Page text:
FOR the third time, the aviation sector regulator has indefinitely suspended the operations of Dana Airlines. The carrier has had the unfortunate record of being accident-prone in recent history.
Director General of the Nigerian Civil Aviation Authority, NCAA, Captain Musa Nuhu, on Wednesday 20, July 2022, issued a statement freezing Dana Air’s Transport Operating Licence, ATL, and Air Operator Certificate, AOC, sequel to the latest “air return” incident involving one of its aircraft at the Abuja Airport. The suspension was made pursuant to Sections 3a, 3b and 4 of the Nigerian Civil Aviation Regulations (Nig.CARs), 2015. The NCAA said the action followed an economic health audit and investigation of the airline’s flight operations.
The operators of the airline have consistently shown their cavalier attitude to safety which led to the deadliest air crash in Nigeria’s history. On June 3, 2012, the McDonnel Douglas MD83 from Abuja en route Lagos crashed in the Iju area, just three minutes to the Lagos Airport. All 153 passengers and six crew perished along with unnamed number of fatalities on ground. The aircraft had suffered twin engine failures. Nigerians were shocked when, a few months later, Dana Air returned to business.
Aero Inside.com, a specialised aviation sector website, has detailed other serious incidents involving the airline since. These include the Dana MD83 incident of mid-air engine shutdown on October 6, 2013 in Port Harcourt; fuel leak on November 17, 2015 (P/H); collision with power-line June 3, 2012 (Lagos) and runway “excursion” landing, January 23, 2019 (P/H). Others are: runway overrun by 300 metres, February 20, 2018 (P/H)); loss of nose wheel steering on September 30, 2019 (Owerri); abortion of take-off due to tyre fire, May 2 (P/H); and engine failure, July 19, 2022, Abuja with 100 passengers on board.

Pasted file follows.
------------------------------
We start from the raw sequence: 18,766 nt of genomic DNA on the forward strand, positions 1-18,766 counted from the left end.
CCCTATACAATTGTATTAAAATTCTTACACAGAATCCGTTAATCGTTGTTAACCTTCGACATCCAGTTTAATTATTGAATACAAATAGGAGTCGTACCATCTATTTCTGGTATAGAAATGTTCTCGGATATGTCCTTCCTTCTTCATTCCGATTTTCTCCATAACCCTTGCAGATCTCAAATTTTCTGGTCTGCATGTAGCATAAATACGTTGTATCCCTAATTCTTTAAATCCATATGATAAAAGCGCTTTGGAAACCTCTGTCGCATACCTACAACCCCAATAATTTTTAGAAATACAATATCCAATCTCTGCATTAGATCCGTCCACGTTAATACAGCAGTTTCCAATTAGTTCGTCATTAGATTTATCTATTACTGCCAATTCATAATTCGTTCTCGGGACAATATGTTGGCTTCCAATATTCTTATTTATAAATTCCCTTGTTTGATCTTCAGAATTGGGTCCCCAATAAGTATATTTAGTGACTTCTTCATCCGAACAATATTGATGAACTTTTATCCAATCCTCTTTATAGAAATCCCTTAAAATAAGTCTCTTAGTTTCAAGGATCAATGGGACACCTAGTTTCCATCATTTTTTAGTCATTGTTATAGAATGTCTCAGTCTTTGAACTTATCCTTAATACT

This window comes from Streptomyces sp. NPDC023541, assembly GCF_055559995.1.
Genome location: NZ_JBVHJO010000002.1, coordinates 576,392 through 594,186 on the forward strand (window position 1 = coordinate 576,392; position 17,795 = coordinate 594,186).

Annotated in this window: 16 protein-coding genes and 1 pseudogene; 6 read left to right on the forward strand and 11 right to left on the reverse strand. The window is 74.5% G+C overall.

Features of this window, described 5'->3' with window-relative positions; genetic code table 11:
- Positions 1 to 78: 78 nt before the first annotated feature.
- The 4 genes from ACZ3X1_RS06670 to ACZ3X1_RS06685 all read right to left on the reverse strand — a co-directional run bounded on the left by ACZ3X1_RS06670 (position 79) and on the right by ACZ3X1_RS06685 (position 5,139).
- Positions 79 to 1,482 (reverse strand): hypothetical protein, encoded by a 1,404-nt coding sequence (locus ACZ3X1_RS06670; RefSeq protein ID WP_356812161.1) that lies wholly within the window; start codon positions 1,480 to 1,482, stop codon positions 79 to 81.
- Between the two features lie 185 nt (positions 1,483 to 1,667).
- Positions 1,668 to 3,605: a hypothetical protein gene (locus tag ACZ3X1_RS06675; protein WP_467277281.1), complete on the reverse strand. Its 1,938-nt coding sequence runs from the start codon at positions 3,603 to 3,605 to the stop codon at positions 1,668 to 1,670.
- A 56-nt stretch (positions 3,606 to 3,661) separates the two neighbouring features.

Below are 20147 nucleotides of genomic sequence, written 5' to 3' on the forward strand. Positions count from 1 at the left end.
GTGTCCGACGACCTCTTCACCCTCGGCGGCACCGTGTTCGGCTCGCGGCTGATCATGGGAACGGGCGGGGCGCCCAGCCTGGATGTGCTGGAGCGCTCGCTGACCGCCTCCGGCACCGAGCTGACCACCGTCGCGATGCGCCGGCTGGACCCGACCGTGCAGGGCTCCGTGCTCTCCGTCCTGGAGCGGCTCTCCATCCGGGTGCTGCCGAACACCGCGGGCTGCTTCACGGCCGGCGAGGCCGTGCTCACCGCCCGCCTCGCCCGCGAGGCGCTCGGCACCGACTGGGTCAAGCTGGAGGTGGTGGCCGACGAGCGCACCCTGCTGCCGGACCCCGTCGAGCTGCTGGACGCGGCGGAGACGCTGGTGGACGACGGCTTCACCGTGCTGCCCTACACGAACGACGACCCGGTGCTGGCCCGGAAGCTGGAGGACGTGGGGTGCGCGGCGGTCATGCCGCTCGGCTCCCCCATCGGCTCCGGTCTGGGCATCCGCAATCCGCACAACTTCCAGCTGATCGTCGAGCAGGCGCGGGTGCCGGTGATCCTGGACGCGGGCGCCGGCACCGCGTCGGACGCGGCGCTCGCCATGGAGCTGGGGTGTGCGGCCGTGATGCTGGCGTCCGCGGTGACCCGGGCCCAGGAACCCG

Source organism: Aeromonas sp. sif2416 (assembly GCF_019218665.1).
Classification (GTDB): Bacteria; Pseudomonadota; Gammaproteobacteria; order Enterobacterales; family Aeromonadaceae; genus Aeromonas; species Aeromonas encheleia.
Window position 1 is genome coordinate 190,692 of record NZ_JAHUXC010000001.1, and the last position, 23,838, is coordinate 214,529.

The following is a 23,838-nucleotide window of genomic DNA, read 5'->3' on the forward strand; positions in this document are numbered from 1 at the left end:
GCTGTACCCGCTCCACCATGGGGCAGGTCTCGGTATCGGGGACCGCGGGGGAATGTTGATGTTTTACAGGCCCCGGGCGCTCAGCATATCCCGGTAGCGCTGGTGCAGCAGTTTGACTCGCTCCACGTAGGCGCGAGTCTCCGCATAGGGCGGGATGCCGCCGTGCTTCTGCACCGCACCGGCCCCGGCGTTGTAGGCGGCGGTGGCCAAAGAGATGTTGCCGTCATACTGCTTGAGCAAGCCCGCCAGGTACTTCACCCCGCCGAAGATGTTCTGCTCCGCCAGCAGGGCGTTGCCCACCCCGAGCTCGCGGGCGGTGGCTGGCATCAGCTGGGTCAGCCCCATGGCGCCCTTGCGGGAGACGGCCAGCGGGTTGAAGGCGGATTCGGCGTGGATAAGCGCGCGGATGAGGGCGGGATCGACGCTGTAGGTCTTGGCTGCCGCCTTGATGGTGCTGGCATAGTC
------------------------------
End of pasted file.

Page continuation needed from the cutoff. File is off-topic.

Dana Airline’s poor safety record contrasts sharply with those of Chanchangi, First Nation and Aero which maintained impeccable safety records till they suspended operations. Also, Azman, Arik, Max Air and Air Peace have kept their safety records intact, in spite of the highly challenging operational environment.
Dana has tried to remain in business at all cost. We call on the NCAA never to allow this airline to reopen shop in the interest of the lives and property of air travellers. The rope given Dana Airlines by the regulator was too long. It should have been stopped long ago.
The Federal Government should hasten to the assistance of other airlines to stem the burgeoning distress setting into the sector. Operating costs, especially the cost of fuelling aircraft, have gone through the roof. Passengers are paying through their noses and passenger traffic is shrinking. The airlines are gasping for air. Sadly, the nation’s oldest and safest airline, Aero Contractors, recently suspended operations.
The industry needs a bailout to avoid disasters.